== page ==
The big one: PICC
Looking at what potentially lies ahead for the rest of the year, the key deal on everyone’s watch list is the IPO of Chinese insurance company PICC. The company, whose property and casualty arm is already listed in Hong Kong, is aiming to raise as much as $4 billion to $6 billion from a combined A- and H-share listing. However, as it still doesn’t have the necessary approvals for a domestic IPO, the plan seems to be to go ahead with the Hong Kong IPO first.
The company is currently trying to sort out the potential cornerstone investors, which is taking time as it has “shortlisted” no fewer than 17 banks to help with the negotiations — and that’s just on the Hong Kong portion of the deal. However, CICC, Credit Suisse and HSBC, which have been advising PICC on the IPO for some time before the other banks got involved seem to be taking a lead role on the transaction, potentially together with Goldman Sachs. Bankers say pre-marketing may start in mid- to late-November.
Other potential deals:
As mentioned, the company surprised the market after the close of trading on Monday when it said it plans to raise between HK$5.17 billion and HK$5.25 billion ($667 million to $677 million) through a one-for-two rights issue. Esprit’s share price plunged 9.5% on the news, but recovered some ground yesterday and at HK$11.38, it is still 30% above the rights issue price of HK$8 per share.
The deal doesn’t require approval from shareholders and the stock will start trading on an ex-rights basis from next Monday. Trading in the nil-paid rights will be open from November 7 to 14 and the subscription to the rights issue closes on November 19. HSBC and UBS are joint underwriters.
The spin-off of Cheung Kong’s extended-stay hotels business through a trust that will be sold to investors in the form of stapled securities. The structure will be similar to that used for the spin-off of PCCW’s HKT Trust last year. The IPO may raise up to $850 million and offer a yield of at least 6.5%, according to sources.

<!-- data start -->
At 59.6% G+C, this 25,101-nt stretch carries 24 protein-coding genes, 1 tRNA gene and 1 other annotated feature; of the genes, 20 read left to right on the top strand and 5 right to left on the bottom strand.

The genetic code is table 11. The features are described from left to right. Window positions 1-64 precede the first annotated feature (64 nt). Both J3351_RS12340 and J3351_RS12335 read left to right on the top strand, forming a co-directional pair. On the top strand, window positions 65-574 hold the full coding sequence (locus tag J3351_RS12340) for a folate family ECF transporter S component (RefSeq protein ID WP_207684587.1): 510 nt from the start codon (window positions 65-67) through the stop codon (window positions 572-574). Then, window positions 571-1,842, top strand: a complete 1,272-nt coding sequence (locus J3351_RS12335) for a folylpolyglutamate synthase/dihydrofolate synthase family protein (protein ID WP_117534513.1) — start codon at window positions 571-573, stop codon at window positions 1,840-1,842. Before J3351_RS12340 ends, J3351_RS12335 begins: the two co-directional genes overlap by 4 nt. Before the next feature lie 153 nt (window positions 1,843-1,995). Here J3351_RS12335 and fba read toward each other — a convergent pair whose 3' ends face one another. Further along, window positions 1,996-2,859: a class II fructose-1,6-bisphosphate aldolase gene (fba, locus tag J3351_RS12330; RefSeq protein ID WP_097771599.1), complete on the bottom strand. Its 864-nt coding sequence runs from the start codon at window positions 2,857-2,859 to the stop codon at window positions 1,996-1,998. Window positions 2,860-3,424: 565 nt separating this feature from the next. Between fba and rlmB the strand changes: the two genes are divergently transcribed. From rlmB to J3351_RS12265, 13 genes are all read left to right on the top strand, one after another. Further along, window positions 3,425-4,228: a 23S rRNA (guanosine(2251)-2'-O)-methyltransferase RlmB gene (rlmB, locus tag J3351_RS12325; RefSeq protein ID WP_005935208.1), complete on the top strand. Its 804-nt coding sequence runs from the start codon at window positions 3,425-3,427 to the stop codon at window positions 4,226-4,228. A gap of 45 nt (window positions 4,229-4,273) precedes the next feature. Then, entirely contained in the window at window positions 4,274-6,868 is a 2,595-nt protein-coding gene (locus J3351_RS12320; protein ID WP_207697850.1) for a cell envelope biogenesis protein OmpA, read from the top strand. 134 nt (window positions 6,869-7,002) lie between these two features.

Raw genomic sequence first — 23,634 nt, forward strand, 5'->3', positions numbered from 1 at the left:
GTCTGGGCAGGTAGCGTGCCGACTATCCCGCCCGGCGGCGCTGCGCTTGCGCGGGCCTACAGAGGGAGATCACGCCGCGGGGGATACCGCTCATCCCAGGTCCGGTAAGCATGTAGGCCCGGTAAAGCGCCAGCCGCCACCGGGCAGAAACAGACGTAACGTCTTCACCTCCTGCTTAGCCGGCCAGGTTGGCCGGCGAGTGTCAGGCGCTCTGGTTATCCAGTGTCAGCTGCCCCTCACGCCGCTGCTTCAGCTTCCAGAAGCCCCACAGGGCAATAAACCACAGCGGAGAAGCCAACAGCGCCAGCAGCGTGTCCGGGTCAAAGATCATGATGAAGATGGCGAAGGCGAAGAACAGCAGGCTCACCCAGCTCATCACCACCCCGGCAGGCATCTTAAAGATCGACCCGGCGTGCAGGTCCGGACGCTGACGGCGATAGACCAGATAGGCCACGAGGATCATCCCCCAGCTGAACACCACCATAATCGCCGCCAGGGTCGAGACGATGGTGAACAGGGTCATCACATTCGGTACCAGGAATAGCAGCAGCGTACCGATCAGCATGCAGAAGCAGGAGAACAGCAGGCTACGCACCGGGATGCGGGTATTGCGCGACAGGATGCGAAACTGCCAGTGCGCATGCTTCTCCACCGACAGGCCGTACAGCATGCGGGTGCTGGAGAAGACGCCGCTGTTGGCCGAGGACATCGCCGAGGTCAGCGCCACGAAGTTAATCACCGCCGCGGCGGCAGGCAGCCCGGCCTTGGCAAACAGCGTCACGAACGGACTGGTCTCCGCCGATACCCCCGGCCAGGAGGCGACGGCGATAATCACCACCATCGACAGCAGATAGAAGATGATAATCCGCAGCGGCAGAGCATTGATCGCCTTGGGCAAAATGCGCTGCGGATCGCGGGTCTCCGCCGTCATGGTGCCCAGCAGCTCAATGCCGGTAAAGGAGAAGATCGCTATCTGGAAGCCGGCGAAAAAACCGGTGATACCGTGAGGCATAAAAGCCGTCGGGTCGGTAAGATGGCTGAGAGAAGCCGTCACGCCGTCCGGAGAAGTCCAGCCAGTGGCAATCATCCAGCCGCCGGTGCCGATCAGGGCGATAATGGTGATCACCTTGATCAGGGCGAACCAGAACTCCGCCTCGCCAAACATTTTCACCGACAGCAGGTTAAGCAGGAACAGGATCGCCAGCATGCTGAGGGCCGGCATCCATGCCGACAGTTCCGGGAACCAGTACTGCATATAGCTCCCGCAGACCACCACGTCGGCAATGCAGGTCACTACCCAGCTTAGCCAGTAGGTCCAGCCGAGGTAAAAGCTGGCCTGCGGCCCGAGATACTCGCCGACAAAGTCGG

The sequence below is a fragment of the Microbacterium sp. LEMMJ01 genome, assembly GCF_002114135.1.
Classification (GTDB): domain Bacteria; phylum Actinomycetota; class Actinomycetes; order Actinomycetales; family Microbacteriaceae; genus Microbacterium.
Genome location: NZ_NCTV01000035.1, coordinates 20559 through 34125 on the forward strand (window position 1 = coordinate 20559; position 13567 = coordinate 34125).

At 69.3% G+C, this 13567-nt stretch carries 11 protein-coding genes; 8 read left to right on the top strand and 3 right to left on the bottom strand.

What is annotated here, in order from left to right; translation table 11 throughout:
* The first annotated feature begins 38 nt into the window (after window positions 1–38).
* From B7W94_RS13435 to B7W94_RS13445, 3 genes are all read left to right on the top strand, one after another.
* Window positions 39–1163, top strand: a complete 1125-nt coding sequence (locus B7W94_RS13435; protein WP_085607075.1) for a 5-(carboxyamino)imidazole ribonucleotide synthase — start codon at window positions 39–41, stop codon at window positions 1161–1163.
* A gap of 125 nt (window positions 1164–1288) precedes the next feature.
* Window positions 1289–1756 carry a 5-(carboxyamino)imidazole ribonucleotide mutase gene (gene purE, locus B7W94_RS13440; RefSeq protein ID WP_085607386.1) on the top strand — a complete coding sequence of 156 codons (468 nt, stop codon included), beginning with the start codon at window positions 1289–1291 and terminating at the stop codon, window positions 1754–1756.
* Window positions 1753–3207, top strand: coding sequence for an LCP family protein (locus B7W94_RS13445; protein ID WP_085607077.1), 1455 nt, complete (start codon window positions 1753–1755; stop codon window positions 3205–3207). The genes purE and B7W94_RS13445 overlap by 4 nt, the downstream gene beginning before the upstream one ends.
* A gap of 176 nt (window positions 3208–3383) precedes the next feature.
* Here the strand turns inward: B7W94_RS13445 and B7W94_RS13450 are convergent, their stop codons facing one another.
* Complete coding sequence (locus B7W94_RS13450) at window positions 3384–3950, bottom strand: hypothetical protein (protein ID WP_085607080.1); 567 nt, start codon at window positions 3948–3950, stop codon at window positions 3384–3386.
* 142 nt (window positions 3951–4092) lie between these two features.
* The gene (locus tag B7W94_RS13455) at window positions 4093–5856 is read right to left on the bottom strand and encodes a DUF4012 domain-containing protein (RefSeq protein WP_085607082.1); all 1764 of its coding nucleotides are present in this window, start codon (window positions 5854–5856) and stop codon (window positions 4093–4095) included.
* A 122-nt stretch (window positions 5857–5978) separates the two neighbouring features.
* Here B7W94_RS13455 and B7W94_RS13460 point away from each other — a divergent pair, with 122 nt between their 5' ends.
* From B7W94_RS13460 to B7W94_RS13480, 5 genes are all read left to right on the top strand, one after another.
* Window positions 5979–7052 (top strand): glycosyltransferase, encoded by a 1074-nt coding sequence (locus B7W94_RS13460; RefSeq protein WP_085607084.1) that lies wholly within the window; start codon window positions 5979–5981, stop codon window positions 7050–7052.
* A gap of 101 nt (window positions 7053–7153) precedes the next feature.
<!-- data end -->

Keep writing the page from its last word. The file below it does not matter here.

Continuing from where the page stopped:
CIFI is a Shanghai-based property developer that is looking to raise between $200 million and $300 million. Like many other Chinese developers it is primarily focused on the residential sector, complemented by some commercial properties. It is unclear whether it stands out from its listed peers in any significant respect and some sources have argued that it will need to offer a significant discount to net asset value to attract investors — perhaps as much as 60% to 70%.
Pre-marketing started on Monday this week and is planned to last one-and-a-half to two weeks, after which the bankers will assess the feedback and decide whether to go ahead and launch the deal. Citi, Morgan Stanley and Standard Chartered are joint bookrunners.
Zhengzhou Coal Mining Machinery
A leading manufacturer of mining and excavating equipment and China’s biggest maker of hydraulic roof supports, Zhengzhou is already listed in Shanghai. It started pre-marketing for a $400 million to $500 million Hong Kong IPO in mid-September, but then chose to go back to the Chinese regulators to ask for an increase of the maximum discount versus its A-share price to 15% from 10%.
According to a source, the regulators have verbally agreed to its request and the company is currently about to file a formal application, which is expected to take about a month to get processed. Hence, the deal is unlikely to hit the market before late November or early December. Citic Securities, Deutsche Bank, ICBC International, J.P. Morgan and UBS are joint bookrunners.